Courtship song in Drosophila melanogaster: a differential effect on male–female locomotor activity

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Abstract:

The courtship song of male Drosophila melanogaster Meigen, 1830 is involved in species recognition and sexual stimulation. This signal is usually addressed to the female to reduce her locomotor activity, thereby facilitating copulation. However, no accurate quantification of her locomotion has been made. To examine the effect of courtship song on locomotor behaviour of both sexes, we used a video-tracking system that allowed for the quantification of two indicators of activity level: distance moved and movement duration. First, we showed that the broadcast of the courtship song alone produced no effect on female locomotion. Females reduced their locomotor activity only when acoustical stimulation was placed in a natural courtship context (i.e., in the presence of a male). This suggests that the sum of visual, tactile, acoustic, and chemical stimuli provided by the male may act together to trigger female receptivity. Second, our playback experiments showed a strong stimulating effect of courtship song (particularly of the pulse component) on the locomotor activity of isolated males, suggesting that this signal probably plays a role in male stimulation. Courtship song has an opposite effect on male/female locomotor activity in D. melanogaster.

Le chant de cour du mâle Drosophila melanogaster Meigen, 1830 intervient dans la reconnaissance spécifique et la stimulation sexuelle. On considère habituellement que ce signal s'adresse à la femelle et qu'il réduit son activité locomotrice, facilitant ainsi la copulation. Cependant, aucune quantification précise de la locomotion n'a été réalisée. Afin de rechercher les effets du chant sur le comportement locomoteur des deux sexes, nous avons utilisé un système de suivi vidéo permettant une quantification fine de deux indicateurs du niveau d'activité, la distance parcourue et la durée du déplacement. Nous avons d'abord montré que la seule diffusion d'un chant n'a pas d'effet sur la locomotion des femelles. Celles-ci réduisent leur activité locomotrice uniquement lorsque la stimulation acoustique est replacée dans un contexte naturel de cour, c'est-à-dire en présence d'un mâle. Ceci laisse croire que les stimuli visuels, tactiles, chimiques et acoustiques produits par le mâle agissent ensemble sur l'activité locomotrice de la femelle. Ensuite, un important effet stimulant du chant, particulièrement de la composante pulsée, sur l'activité locomotrice de mâles isolés indique que ce signal joue peut-être également un rôle dans la stimulation des mâles. Le chant de cour a donc un effet opposé sur l'activité locomotrice des mâles et des femelles D. melanogaster.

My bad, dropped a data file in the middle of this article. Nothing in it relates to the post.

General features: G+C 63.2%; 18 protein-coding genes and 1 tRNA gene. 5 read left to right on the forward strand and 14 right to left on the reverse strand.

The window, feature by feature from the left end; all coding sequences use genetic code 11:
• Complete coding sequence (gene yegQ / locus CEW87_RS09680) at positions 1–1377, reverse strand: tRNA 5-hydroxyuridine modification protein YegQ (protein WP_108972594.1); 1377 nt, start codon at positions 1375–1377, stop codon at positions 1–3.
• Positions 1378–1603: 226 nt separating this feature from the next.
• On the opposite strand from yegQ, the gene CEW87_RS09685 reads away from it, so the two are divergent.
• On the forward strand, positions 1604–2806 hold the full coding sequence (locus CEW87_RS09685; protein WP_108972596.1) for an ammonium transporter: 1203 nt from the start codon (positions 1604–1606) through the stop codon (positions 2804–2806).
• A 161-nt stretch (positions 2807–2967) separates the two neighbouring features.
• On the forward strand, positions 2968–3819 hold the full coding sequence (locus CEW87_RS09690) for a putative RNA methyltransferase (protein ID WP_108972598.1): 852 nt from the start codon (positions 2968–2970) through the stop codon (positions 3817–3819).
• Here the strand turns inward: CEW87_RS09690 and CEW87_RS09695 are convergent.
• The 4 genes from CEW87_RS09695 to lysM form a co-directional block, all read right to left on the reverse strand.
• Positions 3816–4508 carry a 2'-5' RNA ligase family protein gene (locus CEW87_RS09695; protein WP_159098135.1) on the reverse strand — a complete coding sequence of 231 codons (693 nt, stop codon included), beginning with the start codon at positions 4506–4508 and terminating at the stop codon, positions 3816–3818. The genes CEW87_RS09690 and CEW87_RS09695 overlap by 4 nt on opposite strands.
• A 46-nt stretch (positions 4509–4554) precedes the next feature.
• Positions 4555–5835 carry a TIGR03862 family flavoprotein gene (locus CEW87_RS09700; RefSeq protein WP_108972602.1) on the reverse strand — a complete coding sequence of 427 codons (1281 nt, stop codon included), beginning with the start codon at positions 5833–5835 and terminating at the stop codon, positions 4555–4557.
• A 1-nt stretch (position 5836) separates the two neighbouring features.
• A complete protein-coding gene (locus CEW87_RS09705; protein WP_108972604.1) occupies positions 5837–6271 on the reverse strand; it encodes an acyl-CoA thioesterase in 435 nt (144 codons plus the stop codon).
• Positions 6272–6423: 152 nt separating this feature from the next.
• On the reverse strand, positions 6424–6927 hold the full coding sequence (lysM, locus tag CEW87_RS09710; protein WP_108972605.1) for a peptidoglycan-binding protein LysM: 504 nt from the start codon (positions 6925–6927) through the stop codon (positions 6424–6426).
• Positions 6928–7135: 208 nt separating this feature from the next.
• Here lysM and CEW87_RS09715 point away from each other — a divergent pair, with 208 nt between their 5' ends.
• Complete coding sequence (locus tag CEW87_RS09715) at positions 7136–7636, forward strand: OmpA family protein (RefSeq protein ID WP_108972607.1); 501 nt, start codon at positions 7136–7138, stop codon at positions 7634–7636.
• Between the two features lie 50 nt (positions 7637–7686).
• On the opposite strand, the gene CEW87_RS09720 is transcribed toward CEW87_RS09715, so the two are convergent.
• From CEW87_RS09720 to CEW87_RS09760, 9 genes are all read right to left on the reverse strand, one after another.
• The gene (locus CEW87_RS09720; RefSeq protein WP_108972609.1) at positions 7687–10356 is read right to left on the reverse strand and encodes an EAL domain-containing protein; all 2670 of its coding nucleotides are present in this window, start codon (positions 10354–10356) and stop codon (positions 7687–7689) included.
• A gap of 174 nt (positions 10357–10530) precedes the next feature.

Document Type: Research Article

Publication date: August 1, 2004

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  • Published since 1929, this monthly journal reports on primary research contributed by respected international scientists in the broad field of zoology, including behaviour, biochemistry and physiology, developmental biology, ecology, genetics, morphology and ultrastructure, parasitology and pathology, and systematics and evolution. It also invites experts to submit review articles on topics of current interest.
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